SIGTERM vs. SIGKILL

Sending signals to processes using kill on a Unix system is not a new topic for most systems administrators, but I’ve been asked many times about the difference between kill and kill -9.

Anytime you use kill on a process, you’re actually sending the process a signal (in almost all situations – I’ll get into that soon). Standard C applications have a header file that contains the steps that the process should follow if it receives a particular signal. You can get an entire list of the available signals on your system by checking the man page for kill.

Consider a command like this:

kill 2563

This would send a signal called SIGTERM to the process. Once the process receives the notice, a few different things can happen:

  • the process may stop immediately
  • the process may stop after a short delay after cleaning up resources
  • the process may keep running indefinitely

The application can determine what it wants to do once a SIGTERM is received. While most applications will clean up their resources and stop, some may not. An application may be configured to do something completely different when a SIGTERM is received. Also, if the application is in a bad state, such as waiting for disk I/O, it may not be able to act on the signal that was sent.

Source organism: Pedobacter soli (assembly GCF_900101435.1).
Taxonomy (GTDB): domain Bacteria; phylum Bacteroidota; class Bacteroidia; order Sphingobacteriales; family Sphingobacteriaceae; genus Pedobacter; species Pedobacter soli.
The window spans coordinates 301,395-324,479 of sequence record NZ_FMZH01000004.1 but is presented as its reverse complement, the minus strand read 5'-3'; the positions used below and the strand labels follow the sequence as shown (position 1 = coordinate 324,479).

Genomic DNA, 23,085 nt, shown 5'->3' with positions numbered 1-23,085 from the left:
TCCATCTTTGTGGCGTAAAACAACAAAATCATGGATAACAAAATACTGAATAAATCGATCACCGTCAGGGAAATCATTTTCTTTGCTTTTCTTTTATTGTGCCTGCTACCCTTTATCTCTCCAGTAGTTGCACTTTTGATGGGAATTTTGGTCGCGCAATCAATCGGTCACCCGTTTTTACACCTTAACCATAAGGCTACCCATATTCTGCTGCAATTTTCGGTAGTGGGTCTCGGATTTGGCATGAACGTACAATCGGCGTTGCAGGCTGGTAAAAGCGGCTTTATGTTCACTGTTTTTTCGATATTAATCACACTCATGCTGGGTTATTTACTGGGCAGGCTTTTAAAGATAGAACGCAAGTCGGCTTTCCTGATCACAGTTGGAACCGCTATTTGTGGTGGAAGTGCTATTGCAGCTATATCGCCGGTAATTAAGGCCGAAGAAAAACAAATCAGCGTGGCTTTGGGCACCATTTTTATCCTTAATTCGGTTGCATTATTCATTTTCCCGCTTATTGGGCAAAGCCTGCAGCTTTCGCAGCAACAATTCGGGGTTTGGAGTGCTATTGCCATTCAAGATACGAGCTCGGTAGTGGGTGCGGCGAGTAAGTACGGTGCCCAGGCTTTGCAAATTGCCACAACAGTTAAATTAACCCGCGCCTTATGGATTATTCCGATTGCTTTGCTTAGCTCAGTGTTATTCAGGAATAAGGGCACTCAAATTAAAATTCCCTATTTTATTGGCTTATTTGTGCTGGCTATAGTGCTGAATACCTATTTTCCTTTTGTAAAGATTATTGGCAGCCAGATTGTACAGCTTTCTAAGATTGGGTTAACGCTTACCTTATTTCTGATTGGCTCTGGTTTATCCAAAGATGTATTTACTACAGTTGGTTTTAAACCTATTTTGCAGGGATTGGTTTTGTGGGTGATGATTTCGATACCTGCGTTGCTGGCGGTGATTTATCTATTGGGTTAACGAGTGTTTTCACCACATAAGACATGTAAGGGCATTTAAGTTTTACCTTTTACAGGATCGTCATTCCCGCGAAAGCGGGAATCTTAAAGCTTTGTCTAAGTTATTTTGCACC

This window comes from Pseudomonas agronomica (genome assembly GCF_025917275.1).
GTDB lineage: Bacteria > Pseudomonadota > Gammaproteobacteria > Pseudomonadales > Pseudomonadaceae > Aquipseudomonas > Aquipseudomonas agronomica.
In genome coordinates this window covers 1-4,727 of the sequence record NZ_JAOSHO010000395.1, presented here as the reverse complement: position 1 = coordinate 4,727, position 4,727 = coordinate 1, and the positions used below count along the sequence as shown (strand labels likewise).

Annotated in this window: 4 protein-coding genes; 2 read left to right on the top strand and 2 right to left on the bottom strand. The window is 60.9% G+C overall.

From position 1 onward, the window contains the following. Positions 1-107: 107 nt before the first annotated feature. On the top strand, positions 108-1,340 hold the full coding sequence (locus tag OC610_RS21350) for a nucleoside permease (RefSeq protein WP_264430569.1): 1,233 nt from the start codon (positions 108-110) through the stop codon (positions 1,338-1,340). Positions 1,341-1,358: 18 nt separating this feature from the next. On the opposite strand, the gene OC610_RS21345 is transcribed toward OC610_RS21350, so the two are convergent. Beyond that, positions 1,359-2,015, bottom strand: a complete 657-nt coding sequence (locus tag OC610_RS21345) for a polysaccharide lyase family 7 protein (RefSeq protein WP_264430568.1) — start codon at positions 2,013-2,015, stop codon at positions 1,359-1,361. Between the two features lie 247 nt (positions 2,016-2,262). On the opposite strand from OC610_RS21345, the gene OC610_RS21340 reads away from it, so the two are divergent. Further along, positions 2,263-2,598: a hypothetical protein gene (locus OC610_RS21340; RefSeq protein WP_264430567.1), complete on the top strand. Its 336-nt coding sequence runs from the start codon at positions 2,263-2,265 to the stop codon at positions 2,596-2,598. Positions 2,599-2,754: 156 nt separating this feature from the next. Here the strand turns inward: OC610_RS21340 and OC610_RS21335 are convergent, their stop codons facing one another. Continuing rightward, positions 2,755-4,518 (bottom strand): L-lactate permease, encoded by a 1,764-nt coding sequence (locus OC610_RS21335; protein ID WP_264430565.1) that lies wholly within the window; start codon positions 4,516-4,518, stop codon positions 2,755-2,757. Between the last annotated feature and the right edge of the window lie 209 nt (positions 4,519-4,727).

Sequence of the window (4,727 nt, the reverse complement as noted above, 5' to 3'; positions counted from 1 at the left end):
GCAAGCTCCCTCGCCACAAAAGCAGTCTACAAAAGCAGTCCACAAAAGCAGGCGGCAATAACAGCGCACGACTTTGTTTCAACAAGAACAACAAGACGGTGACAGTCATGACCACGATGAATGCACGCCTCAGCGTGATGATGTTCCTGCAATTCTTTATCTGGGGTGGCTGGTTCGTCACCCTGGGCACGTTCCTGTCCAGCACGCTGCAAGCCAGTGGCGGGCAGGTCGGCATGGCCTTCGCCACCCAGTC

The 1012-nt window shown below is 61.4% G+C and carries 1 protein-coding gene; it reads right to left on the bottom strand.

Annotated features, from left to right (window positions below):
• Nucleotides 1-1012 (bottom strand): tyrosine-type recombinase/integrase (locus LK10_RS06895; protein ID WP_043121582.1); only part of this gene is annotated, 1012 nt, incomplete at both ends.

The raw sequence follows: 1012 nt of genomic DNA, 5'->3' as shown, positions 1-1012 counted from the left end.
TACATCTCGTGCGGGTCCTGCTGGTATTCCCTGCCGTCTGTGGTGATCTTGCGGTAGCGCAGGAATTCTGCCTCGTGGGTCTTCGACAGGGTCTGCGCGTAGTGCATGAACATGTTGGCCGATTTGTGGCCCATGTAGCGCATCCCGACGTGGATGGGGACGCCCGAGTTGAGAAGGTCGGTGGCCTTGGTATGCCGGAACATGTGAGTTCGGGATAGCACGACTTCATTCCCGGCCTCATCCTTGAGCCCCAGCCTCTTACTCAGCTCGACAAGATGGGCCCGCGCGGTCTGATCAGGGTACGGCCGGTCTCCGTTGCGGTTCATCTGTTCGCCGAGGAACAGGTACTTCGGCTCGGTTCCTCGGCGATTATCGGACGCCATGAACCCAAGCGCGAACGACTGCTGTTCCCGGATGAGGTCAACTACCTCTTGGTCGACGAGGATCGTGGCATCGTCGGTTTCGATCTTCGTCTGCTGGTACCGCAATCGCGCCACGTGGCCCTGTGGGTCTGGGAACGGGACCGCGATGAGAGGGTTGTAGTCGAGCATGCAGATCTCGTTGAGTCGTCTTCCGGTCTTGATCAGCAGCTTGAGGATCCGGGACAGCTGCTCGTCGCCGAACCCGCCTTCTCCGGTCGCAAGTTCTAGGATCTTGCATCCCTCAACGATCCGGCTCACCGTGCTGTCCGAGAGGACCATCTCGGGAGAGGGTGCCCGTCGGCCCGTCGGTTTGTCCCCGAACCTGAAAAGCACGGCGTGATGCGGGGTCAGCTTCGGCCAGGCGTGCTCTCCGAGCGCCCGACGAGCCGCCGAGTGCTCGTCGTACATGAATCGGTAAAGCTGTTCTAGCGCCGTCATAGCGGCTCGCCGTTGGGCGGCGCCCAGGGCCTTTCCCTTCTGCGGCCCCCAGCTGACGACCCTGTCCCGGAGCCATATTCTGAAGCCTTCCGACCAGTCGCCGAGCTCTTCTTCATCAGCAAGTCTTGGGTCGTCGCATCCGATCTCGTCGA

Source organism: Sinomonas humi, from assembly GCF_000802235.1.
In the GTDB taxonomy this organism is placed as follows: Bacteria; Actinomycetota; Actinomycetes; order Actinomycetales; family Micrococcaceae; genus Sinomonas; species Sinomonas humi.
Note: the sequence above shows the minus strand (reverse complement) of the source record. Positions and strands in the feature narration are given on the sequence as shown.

Most system administrators will usually resort to the more abrupt signal when an application doesn’t respond to a SIGTERM:

kill -9 2563

The -9 tells the kill command that you want to send signal #9, which is called SIGKILL. With a name like that, it’s obvious that this signal carries a little more weight.

Although SIGKILL is defined in the same signal header file as SIGTERM, it cannot be ignored by the process. In fact, the process isn’t even made aware of the SIGKILL signal since the signal goes straight to the kernel init. At that point, init will stop the process. The process never gets the opportunity to catch the signal and act on it.

However, the kernel may not be able to successfully kill the process in some situations. If the process is waiting for network or disk I/O, the kernel won’t be able to stop it. Zombie processes and processes caught in an uninterruptible sleep cannot be stopped by the kernel, either. A reboot is required to clear those processes from the system.